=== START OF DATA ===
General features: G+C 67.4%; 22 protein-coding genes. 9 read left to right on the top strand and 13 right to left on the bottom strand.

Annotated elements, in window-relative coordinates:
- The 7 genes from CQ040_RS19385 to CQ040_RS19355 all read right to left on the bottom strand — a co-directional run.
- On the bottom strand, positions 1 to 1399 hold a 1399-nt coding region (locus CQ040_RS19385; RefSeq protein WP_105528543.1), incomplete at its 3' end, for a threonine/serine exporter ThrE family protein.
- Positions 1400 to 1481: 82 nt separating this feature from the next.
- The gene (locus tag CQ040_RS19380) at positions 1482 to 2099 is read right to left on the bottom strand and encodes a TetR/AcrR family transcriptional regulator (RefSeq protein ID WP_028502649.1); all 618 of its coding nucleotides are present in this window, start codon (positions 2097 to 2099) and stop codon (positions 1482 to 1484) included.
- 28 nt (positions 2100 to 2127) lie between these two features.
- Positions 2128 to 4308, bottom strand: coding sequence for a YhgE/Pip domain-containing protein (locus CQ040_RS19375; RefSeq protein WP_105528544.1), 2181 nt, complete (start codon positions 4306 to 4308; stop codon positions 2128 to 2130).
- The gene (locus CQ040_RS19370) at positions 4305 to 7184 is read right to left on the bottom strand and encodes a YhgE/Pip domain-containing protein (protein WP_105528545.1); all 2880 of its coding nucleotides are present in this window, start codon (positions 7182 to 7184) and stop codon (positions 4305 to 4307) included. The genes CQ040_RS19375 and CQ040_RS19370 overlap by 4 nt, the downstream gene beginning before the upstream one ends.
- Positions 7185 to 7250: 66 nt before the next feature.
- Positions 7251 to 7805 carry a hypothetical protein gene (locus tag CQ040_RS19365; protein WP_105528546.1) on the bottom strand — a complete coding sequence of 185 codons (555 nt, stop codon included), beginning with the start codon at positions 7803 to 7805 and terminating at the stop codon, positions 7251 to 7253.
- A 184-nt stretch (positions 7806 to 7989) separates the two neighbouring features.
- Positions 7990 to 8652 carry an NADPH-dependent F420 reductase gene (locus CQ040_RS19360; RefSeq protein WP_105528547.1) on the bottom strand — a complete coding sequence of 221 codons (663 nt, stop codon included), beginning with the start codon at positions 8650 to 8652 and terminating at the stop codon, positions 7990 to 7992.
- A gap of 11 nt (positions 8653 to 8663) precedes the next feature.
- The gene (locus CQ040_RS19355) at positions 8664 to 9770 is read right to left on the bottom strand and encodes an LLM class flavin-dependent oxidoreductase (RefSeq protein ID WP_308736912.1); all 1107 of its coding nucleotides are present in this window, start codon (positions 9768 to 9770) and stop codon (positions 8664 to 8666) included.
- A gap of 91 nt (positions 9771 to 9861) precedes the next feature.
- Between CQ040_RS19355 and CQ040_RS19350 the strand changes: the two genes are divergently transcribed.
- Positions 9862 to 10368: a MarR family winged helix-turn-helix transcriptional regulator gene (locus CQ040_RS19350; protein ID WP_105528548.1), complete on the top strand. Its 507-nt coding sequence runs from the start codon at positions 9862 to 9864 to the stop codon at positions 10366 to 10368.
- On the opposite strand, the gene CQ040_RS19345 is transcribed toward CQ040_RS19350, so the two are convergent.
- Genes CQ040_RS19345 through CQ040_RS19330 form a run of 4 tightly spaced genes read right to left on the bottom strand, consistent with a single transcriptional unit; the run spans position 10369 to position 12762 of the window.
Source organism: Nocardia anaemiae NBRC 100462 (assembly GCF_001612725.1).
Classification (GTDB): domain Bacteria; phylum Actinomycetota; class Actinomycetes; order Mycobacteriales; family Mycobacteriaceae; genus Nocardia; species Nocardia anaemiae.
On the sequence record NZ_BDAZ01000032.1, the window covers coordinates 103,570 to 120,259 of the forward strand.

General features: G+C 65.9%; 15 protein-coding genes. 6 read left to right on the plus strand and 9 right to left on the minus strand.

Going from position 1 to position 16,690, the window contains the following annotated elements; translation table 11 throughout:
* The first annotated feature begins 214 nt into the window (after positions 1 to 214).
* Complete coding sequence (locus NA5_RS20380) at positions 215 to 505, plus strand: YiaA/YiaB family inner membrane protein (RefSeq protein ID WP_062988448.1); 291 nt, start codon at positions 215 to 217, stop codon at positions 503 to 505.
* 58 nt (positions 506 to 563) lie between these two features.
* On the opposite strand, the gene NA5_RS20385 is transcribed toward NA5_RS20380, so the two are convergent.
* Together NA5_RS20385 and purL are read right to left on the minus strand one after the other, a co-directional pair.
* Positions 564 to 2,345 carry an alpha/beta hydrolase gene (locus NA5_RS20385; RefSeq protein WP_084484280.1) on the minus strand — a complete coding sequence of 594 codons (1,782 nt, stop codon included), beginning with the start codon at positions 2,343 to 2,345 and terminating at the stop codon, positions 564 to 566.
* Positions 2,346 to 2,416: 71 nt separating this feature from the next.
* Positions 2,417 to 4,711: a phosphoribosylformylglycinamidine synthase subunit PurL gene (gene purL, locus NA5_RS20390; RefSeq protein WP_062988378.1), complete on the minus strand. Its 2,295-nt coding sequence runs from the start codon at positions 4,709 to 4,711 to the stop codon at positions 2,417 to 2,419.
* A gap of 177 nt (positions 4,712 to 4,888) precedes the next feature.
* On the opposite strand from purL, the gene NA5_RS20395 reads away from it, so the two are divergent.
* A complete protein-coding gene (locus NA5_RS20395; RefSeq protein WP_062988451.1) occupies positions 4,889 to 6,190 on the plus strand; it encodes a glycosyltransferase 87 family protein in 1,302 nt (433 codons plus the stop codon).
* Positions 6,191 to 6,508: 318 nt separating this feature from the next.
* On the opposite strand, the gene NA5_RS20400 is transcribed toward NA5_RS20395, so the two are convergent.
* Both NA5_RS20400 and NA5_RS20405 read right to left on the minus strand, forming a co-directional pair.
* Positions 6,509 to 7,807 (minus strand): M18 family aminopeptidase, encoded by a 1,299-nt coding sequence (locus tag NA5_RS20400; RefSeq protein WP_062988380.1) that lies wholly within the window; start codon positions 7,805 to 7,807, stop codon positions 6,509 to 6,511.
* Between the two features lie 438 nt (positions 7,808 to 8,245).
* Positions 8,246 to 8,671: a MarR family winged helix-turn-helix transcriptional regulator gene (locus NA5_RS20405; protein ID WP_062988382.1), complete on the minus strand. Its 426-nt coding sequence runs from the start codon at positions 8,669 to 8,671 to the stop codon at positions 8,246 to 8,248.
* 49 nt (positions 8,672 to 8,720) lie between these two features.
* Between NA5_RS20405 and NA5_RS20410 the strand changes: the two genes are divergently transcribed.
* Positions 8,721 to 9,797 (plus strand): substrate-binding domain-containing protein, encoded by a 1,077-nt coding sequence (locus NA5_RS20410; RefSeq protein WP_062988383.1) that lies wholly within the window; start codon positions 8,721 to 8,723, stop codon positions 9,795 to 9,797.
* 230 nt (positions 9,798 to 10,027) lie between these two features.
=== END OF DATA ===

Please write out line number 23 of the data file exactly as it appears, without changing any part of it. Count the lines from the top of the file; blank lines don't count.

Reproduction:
On the sequence record NZ_BDAZ01000032.1, the window covers coordinates 103,570 to 120,259 of the forward strand.